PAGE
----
def subscribe_to_notification(collection, callback_url)
  subscription = mirror_api.subscriptions.insert.request_schema.new({
    'collection' => collection,
    'userToken' => session[:user_id],
    'callbackUrl' => callback_url
  })

  result = api_client.execute(
    api_method: mirror_api.subscription.insert,
    body_object: subscription,
    authorization: user_credentials)

  if result.success?
    result.data
  else
    puts "An error occurred: #{result.data['error']['message']}"
  end
end

def bootstrap_user
  # ...

  subscribe_to_notification('timeline', to('/notify'))
end

The code above tells Google to let your application know when a user does an UPDATE, INSERT, or DELETE on their timeline. Google will send a POST request to the specified callbackUrl containing a minimal JSON ping that contains the information to retrieve the full information about. It is important to note that Google requires that the callbackUrl be secured via HTTPS.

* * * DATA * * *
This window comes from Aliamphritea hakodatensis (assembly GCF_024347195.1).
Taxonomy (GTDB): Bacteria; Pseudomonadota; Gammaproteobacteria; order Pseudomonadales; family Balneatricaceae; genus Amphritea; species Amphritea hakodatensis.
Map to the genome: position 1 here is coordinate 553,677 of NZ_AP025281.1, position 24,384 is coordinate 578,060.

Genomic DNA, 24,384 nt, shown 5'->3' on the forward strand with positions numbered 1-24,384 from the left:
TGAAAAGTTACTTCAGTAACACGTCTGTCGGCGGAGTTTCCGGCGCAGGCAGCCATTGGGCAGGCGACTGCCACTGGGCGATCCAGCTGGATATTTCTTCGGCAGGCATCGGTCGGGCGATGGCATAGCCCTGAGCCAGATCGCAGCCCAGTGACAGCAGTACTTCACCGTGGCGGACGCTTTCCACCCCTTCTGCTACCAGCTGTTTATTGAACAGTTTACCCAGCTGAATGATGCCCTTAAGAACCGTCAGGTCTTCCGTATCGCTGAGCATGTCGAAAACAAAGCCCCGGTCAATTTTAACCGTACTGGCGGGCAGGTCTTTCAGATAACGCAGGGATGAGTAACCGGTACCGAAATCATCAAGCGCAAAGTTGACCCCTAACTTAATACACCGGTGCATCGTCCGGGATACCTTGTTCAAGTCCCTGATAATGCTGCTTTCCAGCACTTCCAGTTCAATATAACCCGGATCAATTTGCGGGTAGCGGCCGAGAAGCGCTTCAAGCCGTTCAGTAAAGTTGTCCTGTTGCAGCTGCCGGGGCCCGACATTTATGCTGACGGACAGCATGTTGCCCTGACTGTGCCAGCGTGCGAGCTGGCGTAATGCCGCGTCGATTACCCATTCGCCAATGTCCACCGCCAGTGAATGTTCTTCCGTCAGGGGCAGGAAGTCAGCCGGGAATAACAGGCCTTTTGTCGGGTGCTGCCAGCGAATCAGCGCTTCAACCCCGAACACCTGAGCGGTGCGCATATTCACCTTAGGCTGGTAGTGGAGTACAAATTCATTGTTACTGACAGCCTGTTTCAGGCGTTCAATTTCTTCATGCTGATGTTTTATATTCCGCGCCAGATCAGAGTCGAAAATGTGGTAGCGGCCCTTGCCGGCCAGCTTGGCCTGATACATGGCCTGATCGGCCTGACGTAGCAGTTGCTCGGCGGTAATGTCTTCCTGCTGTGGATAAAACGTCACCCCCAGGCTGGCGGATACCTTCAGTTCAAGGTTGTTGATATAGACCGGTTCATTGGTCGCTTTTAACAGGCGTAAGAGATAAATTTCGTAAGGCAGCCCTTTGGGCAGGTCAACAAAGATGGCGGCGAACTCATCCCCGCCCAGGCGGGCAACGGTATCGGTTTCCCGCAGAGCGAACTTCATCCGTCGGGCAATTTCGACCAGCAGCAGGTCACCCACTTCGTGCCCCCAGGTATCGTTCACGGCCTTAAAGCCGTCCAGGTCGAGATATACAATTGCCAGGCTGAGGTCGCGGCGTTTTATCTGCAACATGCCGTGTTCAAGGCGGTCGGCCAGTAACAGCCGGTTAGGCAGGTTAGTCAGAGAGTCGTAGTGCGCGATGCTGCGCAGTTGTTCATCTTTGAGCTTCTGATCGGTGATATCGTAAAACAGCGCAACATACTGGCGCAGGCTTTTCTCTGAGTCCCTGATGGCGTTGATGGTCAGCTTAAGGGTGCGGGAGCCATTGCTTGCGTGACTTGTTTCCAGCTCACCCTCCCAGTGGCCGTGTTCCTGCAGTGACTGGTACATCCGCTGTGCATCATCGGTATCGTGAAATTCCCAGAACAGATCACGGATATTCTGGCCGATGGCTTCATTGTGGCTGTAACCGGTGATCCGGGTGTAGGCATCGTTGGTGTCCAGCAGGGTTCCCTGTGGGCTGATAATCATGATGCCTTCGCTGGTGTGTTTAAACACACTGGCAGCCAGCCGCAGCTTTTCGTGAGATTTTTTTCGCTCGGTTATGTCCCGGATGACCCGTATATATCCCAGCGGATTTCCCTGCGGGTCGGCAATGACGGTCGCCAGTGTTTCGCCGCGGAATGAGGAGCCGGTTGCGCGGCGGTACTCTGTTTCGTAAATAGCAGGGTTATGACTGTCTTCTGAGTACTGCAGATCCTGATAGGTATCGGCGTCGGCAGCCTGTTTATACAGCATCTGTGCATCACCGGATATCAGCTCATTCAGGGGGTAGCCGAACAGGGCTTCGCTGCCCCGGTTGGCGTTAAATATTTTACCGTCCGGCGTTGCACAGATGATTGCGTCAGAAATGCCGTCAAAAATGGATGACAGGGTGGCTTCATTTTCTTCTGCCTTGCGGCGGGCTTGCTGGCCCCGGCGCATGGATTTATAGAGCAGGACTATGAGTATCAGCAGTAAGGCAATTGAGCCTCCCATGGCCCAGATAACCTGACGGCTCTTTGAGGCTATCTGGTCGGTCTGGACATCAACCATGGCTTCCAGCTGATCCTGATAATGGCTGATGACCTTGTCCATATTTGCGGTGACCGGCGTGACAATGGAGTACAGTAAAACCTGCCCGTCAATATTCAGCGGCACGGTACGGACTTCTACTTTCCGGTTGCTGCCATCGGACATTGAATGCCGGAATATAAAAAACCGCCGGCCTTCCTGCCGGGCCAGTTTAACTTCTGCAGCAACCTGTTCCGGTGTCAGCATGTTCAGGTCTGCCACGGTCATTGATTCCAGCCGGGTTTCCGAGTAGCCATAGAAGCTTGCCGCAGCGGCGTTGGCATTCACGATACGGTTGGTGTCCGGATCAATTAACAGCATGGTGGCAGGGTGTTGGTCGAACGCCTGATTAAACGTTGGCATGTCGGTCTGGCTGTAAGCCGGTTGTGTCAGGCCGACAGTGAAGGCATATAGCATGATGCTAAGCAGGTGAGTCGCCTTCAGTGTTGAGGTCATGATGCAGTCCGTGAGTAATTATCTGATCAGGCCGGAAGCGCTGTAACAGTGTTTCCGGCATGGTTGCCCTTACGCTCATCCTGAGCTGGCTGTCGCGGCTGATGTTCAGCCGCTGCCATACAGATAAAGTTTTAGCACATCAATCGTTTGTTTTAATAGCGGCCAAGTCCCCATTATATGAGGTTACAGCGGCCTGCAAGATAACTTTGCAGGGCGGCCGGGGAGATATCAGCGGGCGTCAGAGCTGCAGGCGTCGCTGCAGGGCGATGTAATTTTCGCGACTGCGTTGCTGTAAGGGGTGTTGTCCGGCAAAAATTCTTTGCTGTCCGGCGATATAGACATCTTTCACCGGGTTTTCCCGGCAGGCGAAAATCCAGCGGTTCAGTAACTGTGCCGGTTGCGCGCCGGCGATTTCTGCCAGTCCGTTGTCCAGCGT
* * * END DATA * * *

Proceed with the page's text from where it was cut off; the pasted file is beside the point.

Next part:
post '/notify' do
  request = JSON.parse(request.body.read)

  session[:user_id] = request['userToken']

  text = "Got a notification: #{request}"
  timeline_item = mirror_api.timeline.insert.request_schema.new({ 'text' => text })
  insert_timeline_item(timeline_item)
end

I hope by now you can see the possiblities that Ruby and the Mirror API make available to developers. There are stil topics I didn't touch on such as the Contacts and Location APIs, perhaps in a future post.

Ruby, the Missing LINQ Blues

Having spent a lot of time in the realm of .NET I grew accustomed to LINQ or Language Integrated Queries. LINQ is a way to query
collections of objects in a SQL-like DSL. While there is not a direct competitor to the DSL provided by LINQ in Ruby there are
several methods that are equivalent to the extension methods provided by LINQ that exist in Ruby.